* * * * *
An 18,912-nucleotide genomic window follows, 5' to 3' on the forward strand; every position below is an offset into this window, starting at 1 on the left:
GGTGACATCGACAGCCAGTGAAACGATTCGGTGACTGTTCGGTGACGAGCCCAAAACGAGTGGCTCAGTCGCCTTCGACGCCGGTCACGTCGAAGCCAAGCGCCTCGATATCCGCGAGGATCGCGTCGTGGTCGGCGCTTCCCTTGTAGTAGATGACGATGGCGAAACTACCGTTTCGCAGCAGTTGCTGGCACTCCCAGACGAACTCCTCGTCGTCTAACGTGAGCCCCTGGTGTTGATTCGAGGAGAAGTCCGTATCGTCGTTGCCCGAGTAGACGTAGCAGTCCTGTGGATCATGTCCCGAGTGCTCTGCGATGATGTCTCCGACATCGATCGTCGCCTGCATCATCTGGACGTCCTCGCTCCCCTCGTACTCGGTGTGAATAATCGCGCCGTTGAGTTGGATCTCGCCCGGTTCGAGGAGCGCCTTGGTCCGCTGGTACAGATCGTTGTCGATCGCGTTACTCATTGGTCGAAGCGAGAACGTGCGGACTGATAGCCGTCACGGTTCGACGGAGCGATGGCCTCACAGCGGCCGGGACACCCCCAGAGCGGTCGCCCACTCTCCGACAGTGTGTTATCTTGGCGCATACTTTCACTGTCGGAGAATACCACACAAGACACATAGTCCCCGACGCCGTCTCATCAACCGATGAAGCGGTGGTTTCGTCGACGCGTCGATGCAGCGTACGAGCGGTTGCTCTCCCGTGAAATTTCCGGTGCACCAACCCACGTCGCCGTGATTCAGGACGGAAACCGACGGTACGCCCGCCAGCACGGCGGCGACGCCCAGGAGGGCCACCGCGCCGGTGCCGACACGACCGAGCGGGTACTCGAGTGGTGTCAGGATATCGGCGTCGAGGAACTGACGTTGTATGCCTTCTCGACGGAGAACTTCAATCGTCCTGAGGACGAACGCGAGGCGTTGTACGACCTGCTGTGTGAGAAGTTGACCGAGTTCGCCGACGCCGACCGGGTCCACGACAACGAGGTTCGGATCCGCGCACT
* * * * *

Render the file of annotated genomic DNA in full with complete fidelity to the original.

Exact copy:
An 18,912-nucleotide genomic window follows, 5' to 3' on the forward strand; every position below is an offset into this window, starting at 1 on the left:
GGTGACATCGACAGCCAGTGAAACGATTCGGTGACTGTTCGGTGACGAGCCCAAAACGAGTGGCTCAGTCGCCTTCGACGCCGGTCACGTCGAAGCCAAGCGCCTCGATATCCGCGAGGATCGCGTCGTGGTCGGCGCTTCCCTTGTAGTAGATGACGATGGCGAAACTACCGTTTCGCAGCAGTTGCTGGCACTCCCAGACGAACTCCTCGTCGTCTAACGTGAGCCCCTGGTGTTGATTCGAGGAGAAGTCCGTATCGTCGTTGCCCGAGTAGACGTAGCAGTCCTGTGGATCATGTCCCGAGTGCTCTGCGATGATGTCTCCGACATCGATCGTCGCCTGCATCATCTGGACGTCCTCGCTCCCCTCGTACTCGGTGTGAATAATCGCGCCGTTGAGTTGGATCTCGCCCGGTTCGAGGAGCGCCTTGGTCCGCTGGTACAGATCGTTGTCGATCGCGTTACTCATTGGTCGAAGCGAGAACGTGCGGACTGATAGCCGTCACGGTTCGACGGAGCGATGGCCTCACAGCGGCCGGGACACCCCCAGAGCGGTCGCCCACTCTCCGACAGTGTGTTATCTTGGCGCATACTTTCACTGTCGGAGAATACCACACAAGACACATAGTCCCCGACGCCGTCTCATCAACCGATGAAGCGGTGGTTTCGTCGACGCGTCGATGCAGCGTACGAGCGGTTGCTCTCCCGTGAAATTTCCGGTGCACCAACCCACGTCGCCGTGATTCAGGACGGAAACCGACGGTACGCCCGCCAGCACGGCGGCGACGCCCAGGAGGGCCACCGCGCCGGTGCCGACACGACCGAGCGGGTACTCGAGTGGTGTCAGGATATCGGCGTCGAGGAACTGACGTTGTATGCCTTCTCGACGGAGAACTTCAATCGTCCTGAGGACGAACGCGAGGCGTTGTACGACCTGCTGTGTGAGAAGTTGACCGAGTTCGCCGACGCCGACCGGGTCCACGACAACGAGGTTCGGATCCGCGCACT